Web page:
Arctic Ice Shrinking Unexpectedly Fast

The author of today's post, Sheryl Canter, is an Online Writer and Editorial Manager at Environmental Defense.

Researchers have been expecting Arctic ice to melt and shrink, but not this fast! The National Snow and Ice Data Center, part of the University of Colorado at Boulder, reports that Arctic sea ice has shrunk to a 29-year low, significantly below the previous record low set in 2005.

August Ice Extent

In September 2007, the Northwest Passage, a direct shipping route from Europe to Asia that explorers sought for centuries, was ice-free for the first time since satellite records began.

As of September 16, sea ice extent was 1,590,000 square miles, surpassing the previous one-day record of September 20–21, 2005, by more than 461,000 square miles – roughly the size of California and Texas combined.

Satellite - Sep 1979 and Sep 2007

Arctic ice extent from satellite photos. The picture on the left was taken in September 1979; the picture on the right was taken on September 9, 2007. Source: National Snow and Ice Data Center.

NASA scientists are struggling to explain the sudden drop. Arctic ice cover can vary quite a bit from year to year, and this year's weather did encourage melting. There were unusually clear skies, warm winds from the south, and winds and currents moved ice out of the Arctic Ocean next to Greenland. But natural variations don't account for the huge magnitude of the drop. Global warming is the primary cause of this year’s record low sea ice, as well as the significant decreases over the past few decades – that much is clear. But scientists still aren't sure why the ice cover is shrinking so much faster than predicted.

This entry was posted in Arctic & Antarctic. Bookmark the permalink. Both comments and trackbacks are currently closed.

One Comment

  1. Posted October 4, 2007 at 5:42 pm | Permalink

    One of the hardest things to understand is data that contradicts a personal prediction. Whether it is "good" or "bad" makes no difference, we think it is simply WRONG!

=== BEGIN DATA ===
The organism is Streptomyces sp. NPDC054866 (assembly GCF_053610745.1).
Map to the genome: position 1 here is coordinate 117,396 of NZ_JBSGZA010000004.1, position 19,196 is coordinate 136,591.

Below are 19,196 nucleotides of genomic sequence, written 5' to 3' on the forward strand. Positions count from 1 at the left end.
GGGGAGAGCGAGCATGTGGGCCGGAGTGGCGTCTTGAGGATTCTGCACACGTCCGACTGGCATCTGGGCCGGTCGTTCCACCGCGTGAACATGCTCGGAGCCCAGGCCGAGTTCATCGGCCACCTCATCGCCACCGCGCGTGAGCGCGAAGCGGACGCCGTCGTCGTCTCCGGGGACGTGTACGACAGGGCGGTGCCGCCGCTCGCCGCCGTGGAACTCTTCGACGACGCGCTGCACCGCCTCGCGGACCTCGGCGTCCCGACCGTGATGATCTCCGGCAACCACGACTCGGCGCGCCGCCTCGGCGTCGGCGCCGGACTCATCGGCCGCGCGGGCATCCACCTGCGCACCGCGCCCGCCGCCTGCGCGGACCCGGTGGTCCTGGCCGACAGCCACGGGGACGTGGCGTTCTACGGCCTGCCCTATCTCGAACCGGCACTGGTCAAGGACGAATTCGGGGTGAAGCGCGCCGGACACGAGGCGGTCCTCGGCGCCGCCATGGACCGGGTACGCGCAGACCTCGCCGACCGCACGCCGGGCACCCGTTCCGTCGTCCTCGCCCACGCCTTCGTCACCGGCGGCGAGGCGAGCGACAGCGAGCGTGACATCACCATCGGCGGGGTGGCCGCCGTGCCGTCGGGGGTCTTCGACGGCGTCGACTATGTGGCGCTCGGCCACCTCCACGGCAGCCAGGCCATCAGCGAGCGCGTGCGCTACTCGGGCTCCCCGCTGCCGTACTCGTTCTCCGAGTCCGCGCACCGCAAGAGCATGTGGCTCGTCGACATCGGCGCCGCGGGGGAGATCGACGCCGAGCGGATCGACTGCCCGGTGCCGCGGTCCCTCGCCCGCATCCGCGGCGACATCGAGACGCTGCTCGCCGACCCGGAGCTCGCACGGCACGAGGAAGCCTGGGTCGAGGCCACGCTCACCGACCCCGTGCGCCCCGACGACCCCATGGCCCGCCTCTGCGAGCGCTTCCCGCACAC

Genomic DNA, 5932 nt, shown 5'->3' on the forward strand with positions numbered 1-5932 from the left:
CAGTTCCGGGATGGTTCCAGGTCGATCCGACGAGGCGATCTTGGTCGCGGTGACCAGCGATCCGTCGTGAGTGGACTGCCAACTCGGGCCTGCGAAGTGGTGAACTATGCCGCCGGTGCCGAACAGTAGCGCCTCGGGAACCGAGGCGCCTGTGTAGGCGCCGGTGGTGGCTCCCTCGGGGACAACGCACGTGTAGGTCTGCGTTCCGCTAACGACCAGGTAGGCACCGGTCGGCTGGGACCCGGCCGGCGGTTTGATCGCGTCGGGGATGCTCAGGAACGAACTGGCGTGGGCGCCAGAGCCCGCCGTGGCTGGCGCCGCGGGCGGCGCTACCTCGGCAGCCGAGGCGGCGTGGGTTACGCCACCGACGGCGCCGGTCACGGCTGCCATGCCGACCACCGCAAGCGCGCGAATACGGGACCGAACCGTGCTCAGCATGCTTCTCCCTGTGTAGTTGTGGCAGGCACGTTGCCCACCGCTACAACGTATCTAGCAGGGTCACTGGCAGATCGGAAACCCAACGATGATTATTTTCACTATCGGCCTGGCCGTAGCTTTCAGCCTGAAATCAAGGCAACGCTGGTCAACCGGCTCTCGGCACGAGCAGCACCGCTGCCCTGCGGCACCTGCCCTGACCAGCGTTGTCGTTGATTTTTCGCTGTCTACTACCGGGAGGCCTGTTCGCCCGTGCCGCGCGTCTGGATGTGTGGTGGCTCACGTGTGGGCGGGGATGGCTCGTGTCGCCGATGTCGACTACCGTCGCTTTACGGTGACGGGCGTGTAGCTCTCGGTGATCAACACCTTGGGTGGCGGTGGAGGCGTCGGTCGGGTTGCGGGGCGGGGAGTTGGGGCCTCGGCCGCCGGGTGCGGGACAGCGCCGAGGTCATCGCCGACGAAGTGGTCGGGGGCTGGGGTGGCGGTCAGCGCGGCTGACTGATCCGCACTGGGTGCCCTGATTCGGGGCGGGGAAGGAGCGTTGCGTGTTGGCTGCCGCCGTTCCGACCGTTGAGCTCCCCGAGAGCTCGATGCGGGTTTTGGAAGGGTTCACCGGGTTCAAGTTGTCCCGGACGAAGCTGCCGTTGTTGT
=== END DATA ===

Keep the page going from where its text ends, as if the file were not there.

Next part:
Maybe, all factors listed: "unusually clear skies, warm winds from the south, and winds and currents moved ice out of the Arctic" combined in the worst combination seen up to now, not necessarily the worst possible combination.

    Would it take courage to conclude that for the first time, we will see CUMMULATIVE effects in the Arctic? The first proof of Global Warming, as such?
    Up to now, we assume winter restores the polar caps back to "normal" and by next Spring, the ice cap photos will look identical to what they looked at the start of Spring 2007. I await silence or words in response.

    But, to students of heat transfer, given the mass of ocean, will accept that, sometime, cooling or heating trends will reach the point beyond which they will NOT fully recover to the previously normal, long term, levels.

    We shall know and see the truth by next Spring, just in time for Presidential Election on February 5th, 2008. Place your bets, ladies and gentlemen.
    Will we have the first solid evidence of Cummulative Global Warming effects in satellite photos by the California Presidential Primaries?

    Side issue: Will there be a candidate that "questions" the possibility of Global Warming, with no plans to fight Glabal Warming, "if proved true during my Presidency?"

2 Trackbacks

  • About this blog

    Expert to expert commentary on the science, law and economics of climate change.

  • Get blog posts by email

    Subscribe via RSS

  • Meet The Bloggers

    Megan CeronskyMegan Ceronsky
    Attorney

    Nat KeohaneNat Keohane
    Vice President for International Climate

    Ilissa Ocko
    High Meadows Fellow, Office of Chief Scientist

    Peter Zalzal
    Staff Attorney

    Gernot Wagner
    Senior Economist

    Graham McCahan
    Attorney

    Mandy Warner
    Climate & Air Policy Specialist

    Pamela Campos
    Attorney

    Kritee
    High Meadows Scientist

  • Posts by topic

  • Archives